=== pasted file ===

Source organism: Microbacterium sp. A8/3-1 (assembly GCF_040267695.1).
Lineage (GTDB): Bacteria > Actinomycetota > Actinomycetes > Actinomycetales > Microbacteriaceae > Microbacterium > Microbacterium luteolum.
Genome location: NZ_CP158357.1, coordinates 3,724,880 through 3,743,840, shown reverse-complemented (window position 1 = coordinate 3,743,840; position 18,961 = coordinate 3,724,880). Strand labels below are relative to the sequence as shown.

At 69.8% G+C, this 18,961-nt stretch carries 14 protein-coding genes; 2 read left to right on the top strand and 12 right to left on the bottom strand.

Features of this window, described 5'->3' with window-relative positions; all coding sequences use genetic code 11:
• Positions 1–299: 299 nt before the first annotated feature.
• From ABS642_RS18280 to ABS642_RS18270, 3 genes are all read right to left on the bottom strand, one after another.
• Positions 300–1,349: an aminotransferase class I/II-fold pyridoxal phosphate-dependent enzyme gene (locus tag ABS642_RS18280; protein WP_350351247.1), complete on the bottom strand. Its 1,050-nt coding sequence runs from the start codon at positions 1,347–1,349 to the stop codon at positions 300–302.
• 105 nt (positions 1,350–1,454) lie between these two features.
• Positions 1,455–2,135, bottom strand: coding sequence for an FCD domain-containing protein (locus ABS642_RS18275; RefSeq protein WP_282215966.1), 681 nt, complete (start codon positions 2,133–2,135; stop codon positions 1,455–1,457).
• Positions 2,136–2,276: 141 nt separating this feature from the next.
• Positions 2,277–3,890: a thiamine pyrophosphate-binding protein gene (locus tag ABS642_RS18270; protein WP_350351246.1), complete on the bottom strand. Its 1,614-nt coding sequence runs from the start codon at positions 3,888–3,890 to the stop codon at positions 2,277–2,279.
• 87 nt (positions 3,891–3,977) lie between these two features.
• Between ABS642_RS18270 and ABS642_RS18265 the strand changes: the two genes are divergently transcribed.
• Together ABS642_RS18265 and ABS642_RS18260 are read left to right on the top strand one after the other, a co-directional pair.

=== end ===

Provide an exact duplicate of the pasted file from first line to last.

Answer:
Source organism: Microbacterium sp. A8/3-1 (assembly GCF_040267695.1).
Lineage (GTDB): Bacteria > Actinomycetota > Actinomycetes > Actinomycetales > Microbacteriaceae > Microbacterium > Microbacterium luteolum.
Genome location: NZ_CP158357.1, coordinates 3,724,880 through 3,743,840, shown reverse-complemented (window position 1 = coordinate 3,743,840; position 18,961 = coordinate 3,724,880). Strand labels below are relative to the sequence as shown.

At 69.8% G+C, this 18,961-nt stretch carries 14 protein-coding genes; 2 read left to right on the top strand and 12 right to left on the bottom strand.

Features of this window, described 5'->3' with window-relative positions; all coding sequences use genetic code 11:
• Positions 1–299: 299 nt before the first annotated feature.
• From ABS642_RS18280 to ABS642_RS18270, 3 genes are all read right to left on the bottom strand, one after another.
• Positions 300–1,349: an aminotransferase class I/II-fold pyridoxal phosphate-dependent enzyme gene (locus tag ABS642_RS18280; protein WP_350351247.1), complete on the bottom strand. Its 1,050-nt coding sequence runs from the start codon at positions 1,347–1,349 to the stop codon at positions 300–302.
• 105 nt (positions 1,350–1,454) lie between these two features.
• Positions 1,455–2,135, bottom strand: coding sequence for an FCD domain-containing protein (locus ABS642_RS18275; RefSeq protein WP_282215966.1), 681 nt, complete (start codon positions 2,133–2,135; stop codon positions 1,455–1,457).
• Positions 2,136–2,276: 141 nt separating this feature from the next.
• Positions 2,277–3,890: a thiamine pyrophosphate-binding protein gene (locus tag ABS642_RS18270; protein WP_350351246.1), complete on the bottom strand. Its 1,614-nt coding sequence runs from the start codon at positions 3,888–3,890 to the stop codon at positions 2,277–2,279.
• 87 nt (positions 3,891–3,977) lie between these two features.
• Between ABS642_RS18270 and ABS642_RS18265 the strand changes: the two genes are divergently transcribed.
• Together ABS642_RS18265 and ABS642_RS18260 are read left to right on the top strand one after the other, a co-directional pair.